The practical movement toward communism, as a historical process that has its roots and its very praxis in all aspects of a complex reality, is being replaced by abstract assertions and illusory perspectives that ignore all class discriminants. “It is the old illusion that the good will of the people is enough to change existing conditions, and that existing conditions are the result of ideas” (Marx, The German Ideology). With a consequent distortion of objectives and a devastating conclusion with simulacra of political and social struggles that-without a grasp of “consciousness of their own content,” which only the class party can give-express only the indelible and indeed aggravated presence of the many real contradictions of capitalism. As Marx still said, it is not enough to see “the antagonism of classes and also the effectiveness of dissolving elements in the bosom of the dominant society itself.” It is necessary to see an “autonomous historical activity on the part of the proletariat, (…) a political movement proper and particular to the proletariat.” (Communist Party Manifesto). And so, without a compact political organization of the proletariat into a revolutionary class, we will not go far.

All around us, the facts get worse; the media subject them to constant manipulation by confusing them among a useless, meaningless and even insane whirlwind of news that feeds popular opinions and cages them in an ideological “pluralism” that accumulates stifling and … “democratic” opinions. Not only that, but a dominant cultural-ideological eclecticism has ended up infecting principles by diluting them in a series of “reversals,” while a “junk of confusion” that immobilizes the proletariat is rampant.

What Marx explained to the working class in Wage, Price and Profit, nearly 150 years ago, is extremely topical, and today more than yesterday it is part of that program of communism that must be carried among the proletariat and not regarded as a “pious nineteenth-century illusion” to be forgotten or kept hidden.

It is precisely the development of the capitalist mode of production that sets itself against the workers (understood more generally as the wage-earning class), decreasing the average level of wages, pushing the value of labor to an ever lower limit. This certainly does not mean that the proletariat should give up its resistance against capital’s attacks, seeking to temporarily improve its situation. The working class must fight for the levels of its wages, but it must be made aware that its efforts are only attempts to maintain what capital recognizes in the labor of human beings, that is, its compulsion to sell itself as a commodity and only when capital needs it.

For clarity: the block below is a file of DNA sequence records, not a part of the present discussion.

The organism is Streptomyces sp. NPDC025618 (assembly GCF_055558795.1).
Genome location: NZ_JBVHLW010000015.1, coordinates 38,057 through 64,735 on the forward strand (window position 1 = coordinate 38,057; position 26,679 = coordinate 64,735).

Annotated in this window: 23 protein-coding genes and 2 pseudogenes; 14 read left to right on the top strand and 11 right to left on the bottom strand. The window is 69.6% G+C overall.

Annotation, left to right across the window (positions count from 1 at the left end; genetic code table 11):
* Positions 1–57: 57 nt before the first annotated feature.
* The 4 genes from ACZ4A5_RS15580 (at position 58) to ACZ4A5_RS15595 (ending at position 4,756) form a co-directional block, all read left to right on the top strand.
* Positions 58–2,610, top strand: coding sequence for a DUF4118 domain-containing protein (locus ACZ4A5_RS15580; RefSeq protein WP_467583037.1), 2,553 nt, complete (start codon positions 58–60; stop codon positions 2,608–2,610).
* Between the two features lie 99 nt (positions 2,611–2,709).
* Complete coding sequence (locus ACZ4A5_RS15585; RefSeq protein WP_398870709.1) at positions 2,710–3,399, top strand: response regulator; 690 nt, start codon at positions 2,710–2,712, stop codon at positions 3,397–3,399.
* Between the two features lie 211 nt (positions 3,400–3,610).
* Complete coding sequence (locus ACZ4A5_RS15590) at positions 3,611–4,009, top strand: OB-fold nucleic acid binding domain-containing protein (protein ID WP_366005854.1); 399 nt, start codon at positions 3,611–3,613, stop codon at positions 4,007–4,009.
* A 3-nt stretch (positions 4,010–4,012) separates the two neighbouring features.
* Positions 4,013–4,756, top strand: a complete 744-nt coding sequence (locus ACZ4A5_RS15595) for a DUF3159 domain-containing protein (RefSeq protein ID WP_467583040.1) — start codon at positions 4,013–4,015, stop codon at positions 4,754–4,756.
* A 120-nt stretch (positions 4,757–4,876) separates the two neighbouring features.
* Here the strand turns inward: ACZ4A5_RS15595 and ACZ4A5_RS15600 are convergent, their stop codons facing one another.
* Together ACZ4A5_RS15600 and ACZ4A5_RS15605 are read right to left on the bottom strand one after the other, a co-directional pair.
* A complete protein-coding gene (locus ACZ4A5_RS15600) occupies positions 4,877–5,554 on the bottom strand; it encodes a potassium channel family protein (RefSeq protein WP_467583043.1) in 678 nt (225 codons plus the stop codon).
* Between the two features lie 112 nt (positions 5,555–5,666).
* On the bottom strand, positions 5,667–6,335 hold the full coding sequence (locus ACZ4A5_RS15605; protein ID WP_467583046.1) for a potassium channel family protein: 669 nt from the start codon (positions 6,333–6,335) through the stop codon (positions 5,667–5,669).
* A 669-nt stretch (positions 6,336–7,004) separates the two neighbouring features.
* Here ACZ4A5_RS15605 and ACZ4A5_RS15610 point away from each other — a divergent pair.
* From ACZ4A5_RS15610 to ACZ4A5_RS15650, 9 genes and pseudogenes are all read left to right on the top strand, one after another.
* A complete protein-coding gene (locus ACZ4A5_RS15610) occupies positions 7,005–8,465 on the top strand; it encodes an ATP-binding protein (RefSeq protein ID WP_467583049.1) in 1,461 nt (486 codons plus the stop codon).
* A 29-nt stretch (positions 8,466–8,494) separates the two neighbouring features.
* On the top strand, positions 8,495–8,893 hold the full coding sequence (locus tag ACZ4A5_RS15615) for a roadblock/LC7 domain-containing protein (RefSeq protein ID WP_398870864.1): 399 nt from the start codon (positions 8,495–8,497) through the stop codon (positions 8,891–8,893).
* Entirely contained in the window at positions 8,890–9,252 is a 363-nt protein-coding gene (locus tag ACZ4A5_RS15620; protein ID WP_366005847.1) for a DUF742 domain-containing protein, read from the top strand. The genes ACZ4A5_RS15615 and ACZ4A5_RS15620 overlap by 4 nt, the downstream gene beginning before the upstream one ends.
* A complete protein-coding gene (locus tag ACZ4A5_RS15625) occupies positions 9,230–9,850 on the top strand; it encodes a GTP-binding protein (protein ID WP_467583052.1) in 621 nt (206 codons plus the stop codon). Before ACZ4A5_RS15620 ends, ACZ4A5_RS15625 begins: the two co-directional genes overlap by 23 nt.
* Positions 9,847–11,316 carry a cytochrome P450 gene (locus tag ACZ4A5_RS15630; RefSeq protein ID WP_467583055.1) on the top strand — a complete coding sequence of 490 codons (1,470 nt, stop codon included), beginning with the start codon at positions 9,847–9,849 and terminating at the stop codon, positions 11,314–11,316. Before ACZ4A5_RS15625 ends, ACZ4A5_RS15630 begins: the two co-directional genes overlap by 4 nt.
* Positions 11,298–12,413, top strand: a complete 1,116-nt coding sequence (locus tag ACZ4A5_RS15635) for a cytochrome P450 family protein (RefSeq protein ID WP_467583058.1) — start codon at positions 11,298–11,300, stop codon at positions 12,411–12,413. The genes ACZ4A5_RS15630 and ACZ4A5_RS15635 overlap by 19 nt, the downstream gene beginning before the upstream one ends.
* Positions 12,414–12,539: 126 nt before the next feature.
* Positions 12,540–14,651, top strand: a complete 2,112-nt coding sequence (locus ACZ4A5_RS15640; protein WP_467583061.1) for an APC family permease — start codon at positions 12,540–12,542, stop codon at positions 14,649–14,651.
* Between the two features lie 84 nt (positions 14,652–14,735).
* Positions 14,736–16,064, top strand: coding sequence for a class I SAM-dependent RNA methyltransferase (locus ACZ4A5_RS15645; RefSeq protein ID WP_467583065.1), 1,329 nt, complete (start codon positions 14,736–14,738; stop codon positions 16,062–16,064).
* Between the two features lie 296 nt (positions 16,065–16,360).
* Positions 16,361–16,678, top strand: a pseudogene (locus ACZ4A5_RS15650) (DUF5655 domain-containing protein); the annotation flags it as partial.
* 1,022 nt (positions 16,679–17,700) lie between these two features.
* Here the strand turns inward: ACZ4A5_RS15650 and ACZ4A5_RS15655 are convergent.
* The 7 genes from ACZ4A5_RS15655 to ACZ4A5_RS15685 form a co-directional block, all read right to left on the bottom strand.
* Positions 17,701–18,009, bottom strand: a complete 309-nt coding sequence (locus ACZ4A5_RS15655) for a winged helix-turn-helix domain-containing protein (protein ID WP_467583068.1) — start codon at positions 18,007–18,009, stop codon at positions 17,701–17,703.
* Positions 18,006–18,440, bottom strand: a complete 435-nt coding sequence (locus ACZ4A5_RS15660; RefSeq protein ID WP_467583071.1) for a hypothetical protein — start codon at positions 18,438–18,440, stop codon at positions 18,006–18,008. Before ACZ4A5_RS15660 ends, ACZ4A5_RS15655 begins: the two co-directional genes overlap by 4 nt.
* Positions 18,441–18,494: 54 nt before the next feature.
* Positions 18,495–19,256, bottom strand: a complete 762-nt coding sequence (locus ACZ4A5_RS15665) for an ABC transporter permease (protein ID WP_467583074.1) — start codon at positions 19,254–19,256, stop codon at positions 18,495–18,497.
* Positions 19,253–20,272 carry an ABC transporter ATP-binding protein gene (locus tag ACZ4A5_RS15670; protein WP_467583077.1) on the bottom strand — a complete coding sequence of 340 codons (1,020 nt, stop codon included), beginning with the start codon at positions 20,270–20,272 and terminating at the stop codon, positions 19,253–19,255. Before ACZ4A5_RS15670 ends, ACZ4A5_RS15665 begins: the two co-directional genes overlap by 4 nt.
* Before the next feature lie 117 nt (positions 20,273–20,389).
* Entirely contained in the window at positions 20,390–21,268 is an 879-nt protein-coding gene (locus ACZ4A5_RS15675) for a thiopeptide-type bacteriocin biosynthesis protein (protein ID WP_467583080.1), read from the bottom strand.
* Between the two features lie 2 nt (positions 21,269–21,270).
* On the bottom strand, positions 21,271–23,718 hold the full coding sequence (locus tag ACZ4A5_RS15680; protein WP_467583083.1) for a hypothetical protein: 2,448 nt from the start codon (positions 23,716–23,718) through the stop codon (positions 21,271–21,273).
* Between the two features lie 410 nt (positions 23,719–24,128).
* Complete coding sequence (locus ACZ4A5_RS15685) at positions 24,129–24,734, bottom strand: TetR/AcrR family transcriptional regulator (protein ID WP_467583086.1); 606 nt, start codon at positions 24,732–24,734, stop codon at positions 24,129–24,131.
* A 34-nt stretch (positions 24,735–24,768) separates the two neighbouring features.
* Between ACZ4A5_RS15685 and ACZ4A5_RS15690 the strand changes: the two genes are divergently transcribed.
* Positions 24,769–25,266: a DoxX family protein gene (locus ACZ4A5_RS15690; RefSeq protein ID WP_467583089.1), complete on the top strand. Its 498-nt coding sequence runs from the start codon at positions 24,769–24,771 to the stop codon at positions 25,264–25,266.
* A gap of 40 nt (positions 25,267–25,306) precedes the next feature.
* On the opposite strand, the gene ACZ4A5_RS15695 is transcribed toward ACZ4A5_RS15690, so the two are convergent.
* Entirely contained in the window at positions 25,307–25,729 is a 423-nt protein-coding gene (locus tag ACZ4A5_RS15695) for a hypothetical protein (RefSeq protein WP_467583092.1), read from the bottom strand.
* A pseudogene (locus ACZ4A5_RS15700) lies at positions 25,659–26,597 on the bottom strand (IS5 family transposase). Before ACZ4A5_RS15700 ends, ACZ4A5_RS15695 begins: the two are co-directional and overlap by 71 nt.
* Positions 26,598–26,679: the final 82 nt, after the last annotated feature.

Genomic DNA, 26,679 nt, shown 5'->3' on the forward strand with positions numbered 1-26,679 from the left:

To the system of wage labor the working class is bound today by a general servitude, so its “union” struggle – while necessary – is limited to the effects but does not go against the causes of these effects. Palliatives are applied but the disease is not cured. Capital’s constant attacks, changes and market crises provoke an inevitable guerrilla warfare which, as such, must not, however, obscure in the proletariat the understanding (here is what communists must ripen among proletarians at every moment and occasion!) “that the present system, with all the miseries it heaps on the working class, generates at the same time the material conditions and social forms necessary for an economic reconstruction of society. Instead of the conservative watchword: A fair wage for a fair day’s work_, the workers must write on their banner the revolutionary motto:_ Suppression of the system of wage labor” (Marx, Wage, Price and Profit).

And Marx concluded with this resolution, “First. A general rise in the average level of wages would cause a general fall in the general rate of profit, but it would not, in principle, touch the prices of commodities.” Today, even more than before, capital can only put before any possible handouts given to workers, a conditional increase in productivity.(There is no contract, whether national or corporate, that does not subordinate wages, or its “increases,” directly to labor productivity.) An increase that-with greater and bestial exploitation of labor-power and especially with the development of science and technology-also decreases the use of labor.